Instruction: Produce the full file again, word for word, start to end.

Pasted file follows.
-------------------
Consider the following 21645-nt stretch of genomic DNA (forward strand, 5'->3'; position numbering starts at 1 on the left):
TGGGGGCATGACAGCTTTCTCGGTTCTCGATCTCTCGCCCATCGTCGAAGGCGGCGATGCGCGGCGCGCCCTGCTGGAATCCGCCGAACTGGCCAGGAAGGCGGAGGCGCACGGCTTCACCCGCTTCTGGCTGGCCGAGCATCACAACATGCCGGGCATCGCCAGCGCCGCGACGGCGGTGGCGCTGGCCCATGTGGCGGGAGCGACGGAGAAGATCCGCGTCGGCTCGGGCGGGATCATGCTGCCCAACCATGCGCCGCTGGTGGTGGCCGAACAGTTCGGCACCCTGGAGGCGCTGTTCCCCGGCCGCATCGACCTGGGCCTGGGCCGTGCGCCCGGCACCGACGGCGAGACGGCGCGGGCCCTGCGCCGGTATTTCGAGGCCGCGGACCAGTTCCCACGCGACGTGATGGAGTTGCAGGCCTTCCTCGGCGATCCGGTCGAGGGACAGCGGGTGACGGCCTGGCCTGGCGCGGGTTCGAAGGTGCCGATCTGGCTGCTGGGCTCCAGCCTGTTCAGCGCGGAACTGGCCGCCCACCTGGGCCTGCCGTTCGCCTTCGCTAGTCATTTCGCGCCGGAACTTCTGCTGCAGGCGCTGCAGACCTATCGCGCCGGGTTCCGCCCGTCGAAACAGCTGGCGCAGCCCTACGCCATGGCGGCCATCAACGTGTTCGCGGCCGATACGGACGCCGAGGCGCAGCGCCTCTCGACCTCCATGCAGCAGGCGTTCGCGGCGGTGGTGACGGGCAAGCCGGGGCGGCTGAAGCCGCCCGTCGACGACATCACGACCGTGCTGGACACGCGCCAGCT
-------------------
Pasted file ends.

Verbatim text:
Consider the following 21645-nt stretch of genomic DNA (forward strand, 5'->3'; position numbering starts at 1 on the left):
TGGGGGCATGACAGCTTTCTCGGTTCTCGATCTCTCGCCCATCGTCGAAGGCGGCGATGCGCGGCGCGCCCTGCTGGAATCCGCCGAACTGGCCAGGAAGGCGGAGGCGCACGGCTTCACCCGCTTCTGGCTGGCCGAGCATCACAACATGCCGGGCATCGCCAGCGCCGCGACGGCGGTGGCGCTGGCCCATGTGGCGGGAGCGACGGAGAAGATCCGCGTCGGCTCGGGCGGGATCATGCTGCCCAACCATGCGCCGCTGGTGGTGGCCGAACAGTTCGGCACCCTGGAGGCGCTGTTCCCCGGCCGCATCGACCTGGGCCTGGGCCGTGCGCCCGGCACCGACGGCGAGACGGCGCGGGCCCTGCGCCGGTATTTCGAGGCCGCGGACCAGTTCCCACGCGACGTGATGGAGTTGCAGGCCTTCCTCGGCGATCCGGTCGAGGGACAGCGGGTGACGGCCTGGCCTGGCGCGGGTTCGAAGGTGCCGATCTGGCTGCTGGGCTCCAGCCTGTTCAGCGCGGAACTGGCCGCCCACCTGGGCCTGCCGTTCGCCTTCGCTAGTCATTTCGCGCCGGAACTTCTGCTGCAGGCGCTGCAGACCTATCGCGCCGGGTTCCGCCCGTCGAAACAGCTGGCGCAGCCCTACGCCATGGCGGCCATCAACGTGTTCGCGGCCGATACGGACGCCGAGGCGCAGCGCCTCTCGACCTCCATGCAGCAGGCGTTCGCGGCGGTGGTGACGGGCAAGCCGGGGCGGCTGAAGCCGCCCGTCGACGACATCACGACCGTGCTGGACACGCGCCAGCT